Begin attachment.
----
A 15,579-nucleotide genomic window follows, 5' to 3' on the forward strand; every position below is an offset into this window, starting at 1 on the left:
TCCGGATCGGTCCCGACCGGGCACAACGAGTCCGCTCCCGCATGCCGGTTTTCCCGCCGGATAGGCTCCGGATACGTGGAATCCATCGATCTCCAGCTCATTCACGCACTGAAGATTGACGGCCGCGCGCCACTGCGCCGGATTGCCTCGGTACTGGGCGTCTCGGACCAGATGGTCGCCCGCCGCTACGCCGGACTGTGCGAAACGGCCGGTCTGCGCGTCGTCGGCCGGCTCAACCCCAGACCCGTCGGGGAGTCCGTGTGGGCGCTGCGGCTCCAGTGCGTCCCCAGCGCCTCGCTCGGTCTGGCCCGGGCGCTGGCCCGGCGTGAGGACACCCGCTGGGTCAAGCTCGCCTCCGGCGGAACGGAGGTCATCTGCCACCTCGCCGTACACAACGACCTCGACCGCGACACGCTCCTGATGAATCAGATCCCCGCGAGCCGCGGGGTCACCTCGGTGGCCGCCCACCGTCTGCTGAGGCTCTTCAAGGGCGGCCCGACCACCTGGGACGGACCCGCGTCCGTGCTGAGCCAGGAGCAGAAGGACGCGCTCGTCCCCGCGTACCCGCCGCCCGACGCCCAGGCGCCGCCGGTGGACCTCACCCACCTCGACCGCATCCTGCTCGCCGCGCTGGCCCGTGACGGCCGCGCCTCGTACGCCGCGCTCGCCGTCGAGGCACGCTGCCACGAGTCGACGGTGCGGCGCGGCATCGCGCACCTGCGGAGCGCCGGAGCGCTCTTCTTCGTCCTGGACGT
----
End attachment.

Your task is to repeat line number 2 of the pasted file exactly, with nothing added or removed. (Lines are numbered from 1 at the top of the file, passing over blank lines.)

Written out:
TCCGGATCGGTCCCGACCGGGCACAACGAGTCCGCTCCCGCATGCCGGTTTTCCCGCCGGATAGGCTCCGGATACGTGGAATCCATCGATCTCCAGCTCATTCACGCACTGAAGATTGACGGCCGCGCGCCACTGCGCCGGATTGCCTCGGTACTGGGCGTCTCGGACCAGATGGTCGCCCGCCGCTACGCCGGACTGTGCGAAACGGCCGGTCTGCGCGTCGTCGGCCGGCTCAACCCCAGACCCGTCGGGGAGTCCGTGTGGGCGCTGCGGCTCCAGTGCGTCCCCAGCGCCTCGCTCGGTCTGGCCCGGGCGCTGGCCCGGCGTGAGGACACCCGCTGGGTCAAGCTCGCCTCCGGCGGAACGGAGGTCATCTGCCACCTCGCCGTACACAACGACCTCGACCGCGACACGCTCCTGATGAATCAGATCCCCGCGAGCCGCGGGGTCACCTCGGTGGCCGCCCACCGTCTGCTGAGGCTCTTCAAGGGCGGCCCGACCACCTGGGACGGACCCGCGTCCGTGCTGAGCCAGGAGCAGAAGGACGCGCTCGTCCCCGCGTACCCGCCGCCCGACGCCCAGGCGCCGCCGGTGGACCTCACCCACCTCGACCGCATCCTGCTCGCCGCGCTGGCCCGTGACGGCCGCGCCTCGTACGCCGCGCTCGCCGTCGAGGCACGCTGCCACGAGTCGACGGTGCGGCGCGGCATCGCGCACCTGCGGAGCGCCGGAGCGCTCTTCTTCGTCCTGGACGT